In a World Cup which saw no team win all their group games for the first time ever, most fans would have anticipated at least one upset in the round of 16.
So far, the first round of knockout fixtures have gone the way of the favourite.
Netherlands, Argentina, France, England and Brazil all registered relatively comfortable victories while Croatia required a penalty shootout to edge out Japan.
Today is the last day a true underdog can join the heavy hitters in the quarter-finals with Morocco and Switzerland set to take on Spain and Portugal respectively.
One wonders if the success and swagger of the teams already in the last eight has increased the pressure on Fernando Santos and Luis Enrique’s sides?
The lingering spectre of the upset has never drifted far in Qatar and it would be natural for fans of Portugal and Spain to now be worried it has it’s haunting eyes set on their team.
Let’s not forget, Morocco topped Group F ahead of Croatia and Belgium.
Walid Regragui only took charge of his first game as coach of the Atlas Lions as recently as September 21st but the late change of dugout personnel has not had any adverse impact on the North Africans.
In fact, since the decision led to Hakim Ziyech’s return to the international stage, it has to be said that Regragui’s appointment gave Morocco a boost on the eve on the tournament – the Chelsea attacking midfielder has been brilliant in Qatar.
Achraf Hakimi, Nayef Aguerd, Sofyan Amrabat and Romain Saiss have all performed superbly too, ensuring their side is awkward to play against.
Pedri, Gavi and company will have to be at their best to play through what is a compact, organised and hard-working Moroccan outfit.
And in Ziyech, Sofiane Boufal and Youssef En-Nesyri they have a forward line that can hurt Spain on the break – La Roja’s back four is far from the most impenetrable at the tournament.
Still, Enrique’s troops will start as favourites because of the talent in the squad and their high ceiling – when it clicks, they are arguably the most fluent international side in world football.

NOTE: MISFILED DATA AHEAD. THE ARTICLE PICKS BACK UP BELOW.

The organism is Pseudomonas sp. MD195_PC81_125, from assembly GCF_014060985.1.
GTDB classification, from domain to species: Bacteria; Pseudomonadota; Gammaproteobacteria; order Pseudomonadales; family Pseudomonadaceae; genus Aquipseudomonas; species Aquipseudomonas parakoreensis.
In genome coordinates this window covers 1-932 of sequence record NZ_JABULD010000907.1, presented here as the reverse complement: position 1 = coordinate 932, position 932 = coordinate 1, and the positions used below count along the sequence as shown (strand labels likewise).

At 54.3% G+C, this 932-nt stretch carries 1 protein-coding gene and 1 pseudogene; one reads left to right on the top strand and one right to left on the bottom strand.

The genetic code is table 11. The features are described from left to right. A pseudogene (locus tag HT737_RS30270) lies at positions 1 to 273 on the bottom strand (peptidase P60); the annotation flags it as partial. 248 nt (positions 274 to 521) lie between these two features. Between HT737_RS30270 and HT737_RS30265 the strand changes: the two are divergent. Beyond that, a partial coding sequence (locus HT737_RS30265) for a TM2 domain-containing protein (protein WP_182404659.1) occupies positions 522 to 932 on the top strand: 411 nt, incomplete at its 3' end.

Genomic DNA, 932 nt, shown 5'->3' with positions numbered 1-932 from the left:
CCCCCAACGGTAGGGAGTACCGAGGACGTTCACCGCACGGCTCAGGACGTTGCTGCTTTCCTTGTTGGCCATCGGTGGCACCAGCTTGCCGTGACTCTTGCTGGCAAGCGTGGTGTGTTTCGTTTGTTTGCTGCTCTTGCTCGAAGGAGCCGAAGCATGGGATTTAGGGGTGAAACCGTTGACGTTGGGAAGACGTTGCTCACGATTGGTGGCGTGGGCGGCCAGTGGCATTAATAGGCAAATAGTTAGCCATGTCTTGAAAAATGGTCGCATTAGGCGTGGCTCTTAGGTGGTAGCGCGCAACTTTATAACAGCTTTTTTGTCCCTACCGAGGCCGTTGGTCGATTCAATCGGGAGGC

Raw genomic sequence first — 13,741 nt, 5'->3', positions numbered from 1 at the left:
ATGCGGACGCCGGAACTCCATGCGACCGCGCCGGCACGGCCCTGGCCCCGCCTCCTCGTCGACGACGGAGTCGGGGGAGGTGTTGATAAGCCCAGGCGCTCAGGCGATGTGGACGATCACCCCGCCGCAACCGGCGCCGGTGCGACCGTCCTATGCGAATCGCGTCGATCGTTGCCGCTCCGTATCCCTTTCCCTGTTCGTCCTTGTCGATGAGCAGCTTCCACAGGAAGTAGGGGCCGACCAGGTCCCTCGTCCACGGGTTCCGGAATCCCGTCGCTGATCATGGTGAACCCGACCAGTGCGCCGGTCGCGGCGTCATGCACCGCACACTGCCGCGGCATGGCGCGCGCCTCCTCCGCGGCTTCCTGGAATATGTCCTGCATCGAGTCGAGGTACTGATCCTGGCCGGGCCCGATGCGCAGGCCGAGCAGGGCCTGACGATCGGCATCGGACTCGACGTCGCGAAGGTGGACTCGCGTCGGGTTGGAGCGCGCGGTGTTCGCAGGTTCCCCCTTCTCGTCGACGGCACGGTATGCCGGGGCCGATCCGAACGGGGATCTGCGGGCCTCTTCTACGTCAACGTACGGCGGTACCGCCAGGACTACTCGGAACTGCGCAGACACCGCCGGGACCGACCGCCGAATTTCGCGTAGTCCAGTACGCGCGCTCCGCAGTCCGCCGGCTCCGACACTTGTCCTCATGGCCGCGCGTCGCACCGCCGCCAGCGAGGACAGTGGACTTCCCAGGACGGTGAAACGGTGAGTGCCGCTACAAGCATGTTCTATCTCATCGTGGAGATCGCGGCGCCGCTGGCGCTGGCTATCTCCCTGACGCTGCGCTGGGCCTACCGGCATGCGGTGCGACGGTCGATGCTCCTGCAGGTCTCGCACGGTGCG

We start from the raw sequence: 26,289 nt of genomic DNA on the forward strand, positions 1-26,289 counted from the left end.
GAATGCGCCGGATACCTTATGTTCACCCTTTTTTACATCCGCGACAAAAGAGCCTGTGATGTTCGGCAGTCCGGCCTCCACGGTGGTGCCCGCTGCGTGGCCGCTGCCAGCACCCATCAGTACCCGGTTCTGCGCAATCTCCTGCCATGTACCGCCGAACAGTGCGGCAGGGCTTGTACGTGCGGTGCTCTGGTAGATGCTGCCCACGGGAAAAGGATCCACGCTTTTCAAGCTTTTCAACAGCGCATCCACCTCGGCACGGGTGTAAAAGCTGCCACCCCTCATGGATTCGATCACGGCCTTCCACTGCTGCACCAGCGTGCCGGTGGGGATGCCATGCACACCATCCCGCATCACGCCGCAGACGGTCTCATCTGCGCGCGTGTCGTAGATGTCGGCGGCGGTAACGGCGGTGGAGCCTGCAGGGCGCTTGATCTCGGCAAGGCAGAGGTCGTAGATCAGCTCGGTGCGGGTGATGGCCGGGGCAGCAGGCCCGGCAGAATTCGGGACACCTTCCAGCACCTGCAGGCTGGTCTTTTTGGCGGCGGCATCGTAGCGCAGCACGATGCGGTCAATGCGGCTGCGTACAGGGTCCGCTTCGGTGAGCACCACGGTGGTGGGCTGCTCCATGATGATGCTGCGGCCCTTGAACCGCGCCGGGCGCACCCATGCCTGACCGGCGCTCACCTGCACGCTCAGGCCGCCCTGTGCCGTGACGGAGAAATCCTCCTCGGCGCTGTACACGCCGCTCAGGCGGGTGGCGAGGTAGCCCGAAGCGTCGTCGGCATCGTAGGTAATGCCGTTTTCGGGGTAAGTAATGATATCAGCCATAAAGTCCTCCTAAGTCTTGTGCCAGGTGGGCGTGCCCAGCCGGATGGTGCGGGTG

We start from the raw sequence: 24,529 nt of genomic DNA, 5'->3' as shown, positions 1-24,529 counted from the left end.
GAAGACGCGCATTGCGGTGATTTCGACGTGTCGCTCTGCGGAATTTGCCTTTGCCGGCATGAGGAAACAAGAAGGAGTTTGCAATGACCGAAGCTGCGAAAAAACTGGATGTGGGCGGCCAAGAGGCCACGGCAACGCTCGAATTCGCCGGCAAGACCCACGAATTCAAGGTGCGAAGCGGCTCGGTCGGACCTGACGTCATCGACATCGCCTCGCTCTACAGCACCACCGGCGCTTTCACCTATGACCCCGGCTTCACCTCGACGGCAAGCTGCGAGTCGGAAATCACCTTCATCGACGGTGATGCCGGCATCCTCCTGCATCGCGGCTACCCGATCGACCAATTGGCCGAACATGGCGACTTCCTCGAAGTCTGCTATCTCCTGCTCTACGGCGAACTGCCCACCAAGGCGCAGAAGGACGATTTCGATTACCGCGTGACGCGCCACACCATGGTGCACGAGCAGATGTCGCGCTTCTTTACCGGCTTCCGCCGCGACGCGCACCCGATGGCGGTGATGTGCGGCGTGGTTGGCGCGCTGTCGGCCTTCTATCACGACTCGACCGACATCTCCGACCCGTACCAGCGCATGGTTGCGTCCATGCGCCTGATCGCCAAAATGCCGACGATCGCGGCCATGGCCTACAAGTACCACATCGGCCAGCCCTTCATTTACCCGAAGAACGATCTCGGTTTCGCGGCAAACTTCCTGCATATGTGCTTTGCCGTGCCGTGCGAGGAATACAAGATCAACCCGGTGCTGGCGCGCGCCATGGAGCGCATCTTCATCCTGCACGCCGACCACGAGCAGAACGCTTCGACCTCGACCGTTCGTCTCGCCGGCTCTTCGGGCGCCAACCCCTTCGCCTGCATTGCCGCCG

As for Portugal, they won’t be underestimating Switzerland in the slightest ahead of this evening’s contest.
The last meeting between the two teams was only a few months ago in the Nations League where Haris Seferovic’s first-minute goal proved to the winner.
Although it’s worth noting that Cristiano Ronaldo and co won the reverse fixture in Lisbon 4-0.
Murat Yakin’s side finished top of their qualifying group ahead of Italy, a development that eventually contributed to the Euro 2020 winners’ failure to reach Qatar, and they were only one goal away from finishing above Brazil in Group G.
And of course it was Switzerland who eliminated France in the round of 16 last year at the Euros – giant-killing is in their nature.
But again, Portugal’s overall quality makes them favourites – Bruno Fernandes registered two goals and two assists in the group stage before he was rested against South Korea and his return to the starting line-up is a given.
From a Dream Team World Cup perspective, today’s fixtures are the last ones in which there are clear favourites (although some would argue Brazil v Croatia is mismatch on current form) and so the temptation will be to use transfers to back Spain and/or Portugal for healthy returns – this tactic worked superbly last night as Tite’s men had their wicked way with Son Heung-min and pals.
Looking ahead, the quarter-finals will cause headaches as gaffers will likely have to back one team or another in a series of relatively even match-ups.
Kylian Mbappe’s electricity or England’s consistent defence? Lionel Messi’s destiny or Louis van Gaal’s charisma? Decisions, decisions…